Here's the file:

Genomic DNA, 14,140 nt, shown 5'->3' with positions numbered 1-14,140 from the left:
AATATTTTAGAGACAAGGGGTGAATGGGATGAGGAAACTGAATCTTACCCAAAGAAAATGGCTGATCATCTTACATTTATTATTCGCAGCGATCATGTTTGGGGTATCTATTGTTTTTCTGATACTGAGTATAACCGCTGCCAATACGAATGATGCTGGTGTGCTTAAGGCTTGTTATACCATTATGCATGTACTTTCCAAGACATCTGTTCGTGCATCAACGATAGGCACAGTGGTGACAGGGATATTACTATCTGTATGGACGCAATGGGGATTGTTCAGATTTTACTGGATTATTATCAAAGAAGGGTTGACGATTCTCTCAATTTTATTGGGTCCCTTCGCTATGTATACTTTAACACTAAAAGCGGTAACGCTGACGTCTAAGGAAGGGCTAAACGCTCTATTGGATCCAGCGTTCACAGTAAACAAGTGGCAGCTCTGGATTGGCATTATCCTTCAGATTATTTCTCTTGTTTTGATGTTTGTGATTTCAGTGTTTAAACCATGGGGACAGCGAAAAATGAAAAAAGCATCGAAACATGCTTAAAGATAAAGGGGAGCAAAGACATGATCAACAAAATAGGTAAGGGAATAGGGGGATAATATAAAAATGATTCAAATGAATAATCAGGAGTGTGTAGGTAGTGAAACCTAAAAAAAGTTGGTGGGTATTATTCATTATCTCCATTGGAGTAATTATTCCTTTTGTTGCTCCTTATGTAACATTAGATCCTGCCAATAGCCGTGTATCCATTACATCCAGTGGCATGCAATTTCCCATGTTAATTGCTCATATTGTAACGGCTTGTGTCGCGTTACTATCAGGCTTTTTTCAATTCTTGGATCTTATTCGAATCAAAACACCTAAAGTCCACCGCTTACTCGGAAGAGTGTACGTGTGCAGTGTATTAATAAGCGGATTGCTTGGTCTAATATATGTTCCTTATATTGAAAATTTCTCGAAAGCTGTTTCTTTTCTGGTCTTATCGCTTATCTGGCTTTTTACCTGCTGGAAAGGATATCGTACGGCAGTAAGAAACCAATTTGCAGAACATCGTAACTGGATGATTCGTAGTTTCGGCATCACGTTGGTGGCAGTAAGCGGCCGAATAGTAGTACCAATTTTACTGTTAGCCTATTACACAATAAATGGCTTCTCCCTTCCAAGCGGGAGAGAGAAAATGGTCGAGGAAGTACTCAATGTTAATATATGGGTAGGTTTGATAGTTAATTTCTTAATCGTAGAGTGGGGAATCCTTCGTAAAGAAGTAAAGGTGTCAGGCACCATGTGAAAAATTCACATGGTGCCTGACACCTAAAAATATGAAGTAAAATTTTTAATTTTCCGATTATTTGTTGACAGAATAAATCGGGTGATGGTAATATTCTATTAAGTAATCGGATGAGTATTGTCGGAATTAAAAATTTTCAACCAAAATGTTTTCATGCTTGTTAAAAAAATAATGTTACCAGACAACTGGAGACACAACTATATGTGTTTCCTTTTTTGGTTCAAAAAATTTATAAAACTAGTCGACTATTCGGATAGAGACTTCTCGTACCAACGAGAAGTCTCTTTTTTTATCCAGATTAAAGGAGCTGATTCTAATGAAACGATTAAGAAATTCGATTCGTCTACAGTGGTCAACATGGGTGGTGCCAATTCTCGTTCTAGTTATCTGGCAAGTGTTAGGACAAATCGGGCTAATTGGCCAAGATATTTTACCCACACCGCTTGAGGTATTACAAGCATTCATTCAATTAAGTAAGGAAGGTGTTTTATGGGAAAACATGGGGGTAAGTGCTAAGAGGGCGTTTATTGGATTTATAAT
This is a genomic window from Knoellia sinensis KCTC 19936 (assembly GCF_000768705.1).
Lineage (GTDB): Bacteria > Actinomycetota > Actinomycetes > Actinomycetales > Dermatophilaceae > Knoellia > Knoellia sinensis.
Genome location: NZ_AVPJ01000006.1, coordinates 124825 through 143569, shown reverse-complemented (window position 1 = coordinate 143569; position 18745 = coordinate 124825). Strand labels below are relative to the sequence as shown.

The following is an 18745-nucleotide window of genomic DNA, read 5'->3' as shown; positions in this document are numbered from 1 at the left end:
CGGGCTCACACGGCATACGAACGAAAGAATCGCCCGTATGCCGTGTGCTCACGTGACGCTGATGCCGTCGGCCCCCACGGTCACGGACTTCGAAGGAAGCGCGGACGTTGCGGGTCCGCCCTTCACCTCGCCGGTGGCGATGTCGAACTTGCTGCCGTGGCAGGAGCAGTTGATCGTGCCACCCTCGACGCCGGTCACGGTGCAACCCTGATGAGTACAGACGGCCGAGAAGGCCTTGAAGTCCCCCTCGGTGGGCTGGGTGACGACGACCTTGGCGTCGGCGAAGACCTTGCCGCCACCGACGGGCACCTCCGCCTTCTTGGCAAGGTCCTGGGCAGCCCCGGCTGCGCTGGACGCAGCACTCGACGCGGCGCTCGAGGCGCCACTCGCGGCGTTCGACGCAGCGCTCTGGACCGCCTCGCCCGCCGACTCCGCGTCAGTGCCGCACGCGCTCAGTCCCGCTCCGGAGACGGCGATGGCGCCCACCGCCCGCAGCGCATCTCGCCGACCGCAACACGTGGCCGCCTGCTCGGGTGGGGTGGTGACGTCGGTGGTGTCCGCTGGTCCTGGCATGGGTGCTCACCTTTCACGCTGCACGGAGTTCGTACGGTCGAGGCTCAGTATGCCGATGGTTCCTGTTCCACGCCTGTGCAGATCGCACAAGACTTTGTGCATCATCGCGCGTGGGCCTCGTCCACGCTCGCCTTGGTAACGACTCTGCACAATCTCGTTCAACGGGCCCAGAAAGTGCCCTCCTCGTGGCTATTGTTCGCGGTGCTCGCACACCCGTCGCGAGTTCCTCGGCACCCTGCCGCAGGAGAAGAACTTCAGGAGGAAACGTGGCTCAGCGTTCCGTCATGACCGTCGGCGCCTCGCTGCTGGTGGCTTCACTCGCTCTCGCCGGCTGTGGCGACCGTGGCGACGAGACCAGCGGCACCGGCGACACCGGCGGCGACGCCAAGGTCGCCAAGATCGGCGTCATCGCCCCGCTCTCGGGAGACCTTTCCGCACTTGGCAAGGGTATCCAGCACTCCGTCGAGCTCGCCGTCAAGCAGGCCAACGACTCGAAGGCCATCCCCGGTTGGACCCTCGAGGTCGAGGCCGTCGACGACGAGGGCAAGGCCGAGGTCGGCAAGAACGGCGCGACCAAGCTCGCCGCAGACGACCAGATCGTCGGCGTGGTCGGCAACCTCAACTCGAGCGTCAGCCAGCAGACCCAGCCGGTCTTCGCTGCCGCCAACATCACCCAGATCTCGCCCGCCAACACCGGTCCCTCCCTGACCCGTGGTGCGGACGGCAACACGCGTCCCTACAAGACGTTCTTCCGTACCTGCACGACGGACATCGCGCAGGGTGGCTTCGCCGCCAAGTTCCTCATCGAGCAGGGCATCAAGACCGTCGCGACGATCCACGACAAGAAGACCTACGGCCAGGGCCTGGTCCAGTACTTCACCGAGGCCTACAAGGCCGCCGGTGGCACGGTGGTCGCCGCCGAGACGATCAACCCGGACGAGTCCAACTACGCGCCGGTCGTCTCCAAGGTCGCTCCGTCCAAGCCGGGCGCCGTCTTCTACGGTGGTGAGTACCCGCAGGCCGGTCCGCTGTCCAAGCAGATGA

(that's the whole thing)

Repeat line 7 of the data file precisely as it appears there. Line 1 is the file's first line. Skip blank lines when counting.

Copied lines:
CGGGCTCACACGGCATACGAACGAAAGAATCGCCCGTATGCCGTGTGCTCACGTGACGCTGATGCCGTCGGCCCCCACGGTCACGGACTTCGAAGGAAGCGCGGACGTTGCGGGTCCGCCCTTCACCTCGCCGGTGGCGATGTCGAACTTGCTGCCGTGGCAGGAGCAGTTGATCGTGCCACCCTCGACGCCGGTCACGGTGCAACCCTGATGAGTACAGACGGCCGAGAAGGCCTTGAAGTCCCCCTCGGTGGGCTGGGTGACGACGACCTTGGCGTCGGCGAAGACCTTGCCGCCACCGACGGGCACCTCCGCCTTCTTGGCAAGGTCCTGGGCAGCCCCGGCTGCGCTGGACGCAGCACTCGACGCGGCGCTCGAGGCGCCACTCGCGGCGTTCGACGCAGCGCTCTGGACCGCCTCGCCCGCCGACTCCGCGTCAGTGCCGCACGCGCTCAGTCCCGCTCCGGAGACGGCGATGGCGCCCACCGCCCGCAGCGCATCTCGCCGACCGCAACACGTGGCCGCCTGCTCGGGTGGGGTGGTGACGTCGGTGGTGTCCGCTGGTCCTGGCATGGGTGCTCACCTTTCACGCTGCACGGAGTTCGTACGGTCGAGGCTCAGTATGCCGATGGTTCCTGTTCCACGCCTGTGCAGATCGCACAAGACTTTGTGCATCATCGCGCGTGGGCCTCGTCCACGCTCGCCTTGGTAACGACTCTGCACAATCTCGTTCAACGGGCCCAGAAAGTGCCCTCCTCGTGGCTATTGTTCGCGGTGCTCGCACACCCGTCGCGAGTTCCTCGGCACCCTGCCGCAGGAGAAGAACTTCAGGAGGAAACGTGGCTCAGCGTTCCGTCATGACCGTCGGCGCCTCGCTGCTGGTGGCTTCACTCGCTCTCGCCGGCTGTGGCGACCGTGGCGACGAGACCAGCGGCACCGGCGACACCGGCGGCGACGCCAAGGTCGCCAAGATCGGCGTCATCGCCCCGCTCTCGGGAGACCTTTCCGCACTTGGCAAGGGTATCCAGCACTCCGTCGAGCTCGCCGTCAAGCAGGCCAACGACTCGAAGGCCATCCCCGGTTGGACCCTCGAGGTCGAGGCCGTCGACGACGAGGGCAAGGCCGAGGTCGGCAAGAACGGCGCGACCAAGCTCGCCGCAGACGACCAGATCGTCGGCGTGGTCGGCAACCTCAACTCGAGCGTCAGCCAGCAGACCCAGCCGGTCTTCGCTGCCGCCAACATCACCCAGATCTCGCCCGCCAACACCGGTCCCTCCCTGACCCGTGGTGCGGACGGCAACACGCGTCCCTACAAGACGTTCTTCCGTACCTGCACGACGGACATCGCGCAGGGTGGCTTCGCCGCCAAGTTCCTCATCGAGCAGGGCATCAAGACCGTCGCGACGATCCACGACAAGAAGACCTACGGCCAGGGCCTGGTCCAGTACTTCACCGAGGCCTACAAGGCCGCCGGTGGCACGGTGGTCGCCGCCGAGACGATCAACCCGGACGAGTCCAACTACGCGCCGGTCGTCTCCAAGGTCGCTCCGTCCAAGCCGGGCGCCGTCTTCTACGGTGGTGAGTACCCGCAGGCCGGTCCGCTGTCCAAGCAGATGA